Coming down from the adrenaline high of an in-person lecture, combined with finally having had something to eat, I am now semi-comatose and thus the evening work shift cannot yet begin. Hence, a blog post!
Regarding the fine art of not giving a f*ck and all that.
I wonder how life is for my very confident colleagues. It must be awesome to never second-guess whether or not they were supposed to speak, whether they were annoying, whether people looked at them askance, whether they looked/sounded stupid, whether people wanted them to leave or shut up.
Some days are better than others, but I usually have to work hard to detach the part of me that is constantly scanning facial expressions and small changes in tone, constantly taking in the feedback from all around, the feedback always being that I am at best boring and at worst a menace, stupid and unworthy and just taking up space that should go to someone better, someone less irritating and more worthy of just about everything.
Why are so many professional interactions so uncomfortable? So much hostility, so much grandstanding. Most of them I can only endure if I completely cut off a part of myself, the part that screams, “Run! Hide! Nobody wants you here!”
I know that the part of me isn’t always correct, that usually people don’t give enough of a shit about me one way or another to plot my demise.
That’s because the world, for the likes of me, is populated by people who don’t give a shit, which is a depressing option but actually a more relaxing one, because to know me is to be irritated by me. The few who do give a shit in a positive way are needles in a haystack.
How does it feel to be someone who thinks the world is their oyster, that everyone is out there to welcome and appreciate them?
I see my kids are like that, and I am both relieved that I haven’t ruined them and secretly terrified that they are deluded for thinking anyone (other than family) will give a shit about them. I know enough not to remove their rose-colored glasses (and keeping my doom and gloom away from them is sometimes really, really hard) but damn, wouldn’t it be nice to feel so positive toward the world and one’s place in it?
There has to be a level of obliviousness to one’s confidence, this ability to just have other people’s moods and vibes slide off you like water off a duck’s back, and not have each glance pierce your chest.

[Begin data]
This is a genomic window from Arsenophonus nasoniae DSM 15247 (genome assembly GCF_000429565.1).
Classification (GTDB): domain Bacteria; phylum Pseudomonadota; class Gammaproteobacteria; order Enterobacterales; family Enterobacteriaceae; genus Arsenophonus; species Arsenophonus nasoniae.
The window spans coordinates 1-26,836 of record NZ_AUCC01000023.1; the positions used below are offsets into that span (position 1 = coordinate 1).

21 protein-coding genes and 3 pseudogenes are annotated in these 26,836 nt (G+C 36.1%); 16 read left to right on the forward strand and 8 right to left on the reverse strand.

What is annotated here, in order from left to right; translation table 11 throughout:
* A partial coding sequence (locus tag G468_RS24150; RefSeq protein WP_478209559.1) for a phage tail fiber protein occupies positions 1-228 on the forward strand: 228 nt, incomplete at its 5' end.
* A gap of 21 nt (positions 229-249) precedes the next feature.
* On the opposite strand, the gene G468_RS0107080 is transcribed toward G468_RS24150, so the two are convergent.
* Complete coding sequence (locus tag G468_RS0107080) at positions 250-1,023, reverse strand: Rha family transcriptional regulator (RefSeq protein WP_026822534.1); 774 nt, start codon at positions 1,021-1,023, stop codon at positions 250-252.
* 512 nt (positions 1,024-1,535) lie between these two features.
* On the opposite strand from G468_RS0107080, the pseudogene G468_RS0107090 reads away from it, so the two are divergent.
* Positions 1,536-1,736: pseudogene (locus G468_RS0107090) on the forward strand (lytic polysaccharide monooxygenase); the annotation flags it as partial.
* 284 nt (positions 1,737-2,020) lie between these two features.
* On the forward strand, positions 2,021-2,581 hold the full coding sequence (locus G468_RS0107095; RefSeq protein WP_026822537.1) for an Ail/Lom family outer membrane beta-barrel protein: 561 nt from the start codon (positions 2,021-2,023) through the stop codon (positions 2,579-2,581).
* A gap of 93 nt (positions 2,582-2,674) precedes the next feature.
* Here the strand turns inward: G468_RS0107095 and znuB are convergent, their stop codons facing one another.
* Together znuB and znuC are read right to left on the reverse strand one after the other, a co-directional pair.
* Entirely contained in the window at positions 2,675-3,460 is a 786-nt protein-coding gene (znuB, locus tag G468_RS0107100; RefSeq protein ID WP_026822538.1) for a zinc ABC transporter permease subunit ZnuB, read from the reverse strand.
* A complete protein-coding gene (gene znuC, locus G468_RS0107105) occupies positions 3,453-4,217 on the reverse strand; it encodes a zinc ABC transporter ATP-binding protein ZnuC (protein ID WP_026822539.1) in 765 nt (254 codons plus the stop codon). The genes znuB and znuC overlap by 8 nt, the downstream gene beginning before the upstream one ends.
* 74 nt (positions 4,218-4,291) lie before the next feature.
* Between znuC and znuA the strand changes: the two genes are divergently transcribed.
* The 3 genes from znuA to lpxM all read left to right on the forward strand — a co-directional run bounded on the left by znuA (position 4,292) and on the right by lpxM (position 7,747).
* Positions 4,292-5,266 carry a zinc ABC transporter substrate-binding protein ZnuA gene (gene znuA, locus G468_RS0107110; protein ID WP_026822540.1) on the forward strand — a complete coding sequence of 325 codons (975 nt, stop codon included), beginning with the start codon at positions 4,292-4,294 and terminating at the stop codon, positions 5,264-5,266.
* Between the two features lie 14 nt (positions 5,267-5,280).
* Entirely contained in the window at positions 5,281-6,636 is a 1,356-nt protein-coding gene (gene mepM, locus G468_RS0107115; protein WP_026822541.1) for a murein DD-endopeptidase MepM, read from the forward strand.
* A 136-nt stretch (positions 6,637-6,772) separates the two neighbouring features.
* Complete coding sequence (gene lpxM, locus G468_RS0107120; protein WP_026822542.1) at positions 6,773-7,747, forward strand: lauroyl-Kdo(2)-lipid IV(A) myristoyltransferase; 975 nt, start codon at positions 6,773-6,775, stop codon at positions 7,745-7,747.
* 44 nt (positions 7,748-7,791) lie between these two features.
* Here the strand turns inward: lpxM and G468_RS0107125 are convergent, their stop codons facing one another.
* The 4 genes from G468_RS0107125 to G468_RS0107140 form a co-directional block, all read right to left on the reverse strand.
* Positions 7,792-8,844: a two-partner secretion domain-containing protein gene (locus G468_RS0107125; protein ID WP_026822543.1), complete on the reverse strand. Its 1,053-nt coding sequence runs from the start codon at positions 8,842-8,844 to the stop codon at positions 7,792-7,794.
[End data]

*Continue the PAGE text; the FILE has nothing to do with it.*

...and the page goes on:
Today I participated in some online meetings, but didn’t have it in me to turn on my camera or say much. I felt particularly stupid, irritating, and just overall unwanted and irrelevant. Yet, if anything, I probably came across as disinterested and unprofessional.
It would be nice not to have days when I can’t help but speak my mind, only to always, ALWAYS, regret having talked. It would be nice not to always feel like too much, like such an imposition on everyone.
A few years ago, I wrote a post about travel in academia: why we do so much, if it’s necessary, how much I’ve grown to hate it, etc. Someone came to the comments to say that those who travel all the time and generally give their all to the job are the ones who deserve all the money and accolades and that, basically, you are either doing it 100% and it’s your life, or get out.
I think about that comment often. It’s such an American sentiment. You can only be one thing, and that thing must consume and define you, or else you are unworthy of even partaking, let alone winning.
On the one hand, that’s the prevailing narrative. On the other hand, it may be a steaming pile of garbage and simply a way to exhaust and thin out the competition.
Based on what I see it in fiction writing (now, 3.5 years in, having published both literary and speculative short fiction, and having sold enough of it at high-enough pay rates to qualify for membership in both HWA and SFWA), statements such as “success flows to the most devoted” and “only the most devoted deserve success” are simply untrue. I have seen newbies knock it out of the park with their first or second publication, and I’ve seen devoted veterans whose work never has and probably never will reach that level of quality. It sucks, but it’s true. There are people for whom writing is their entire life: they got their English degrees and/or their MFAs, they might work as English profs or editors, this is their calling, yet they may not be the best or the most prolific or the most original or the most anything; they struggle with writing and publishing like everyone else, and they keep going. Then you have the people who presumably shouldn’t even bother writing because it’s not their calling, but these people write and publish, are read and appreciated, and put out quality work into the community. Sometimes this work is of higher quality and gets into better markets than the work of those completely devoted. Is this fair? It doesn’t seem like it. Yet, that’s how it is.
It’s true that some literary magazines won’t really consider a writer seriously without an MFA or an English lit degree. But most aren’t like that. Most will read the work and judge it on its merit.
Should people like me, who have day jobs, not write at all? That means a priori removing potentially worthy, publishable work from the literary world just because the author is not devoted enough? And what’s devoted anyway? Even serious writers often don’t write full time; even serious writers have “day jobs.”
Not sure where I am going with this, other than screw anyone who measures someone’s worthiness by the amount of sweat and student debt, or the complete absence of interests and hobbies outside work. As Stephen King says, in On Writing: “Life is not a support system for art [or science]. It’s exactly the other way around.”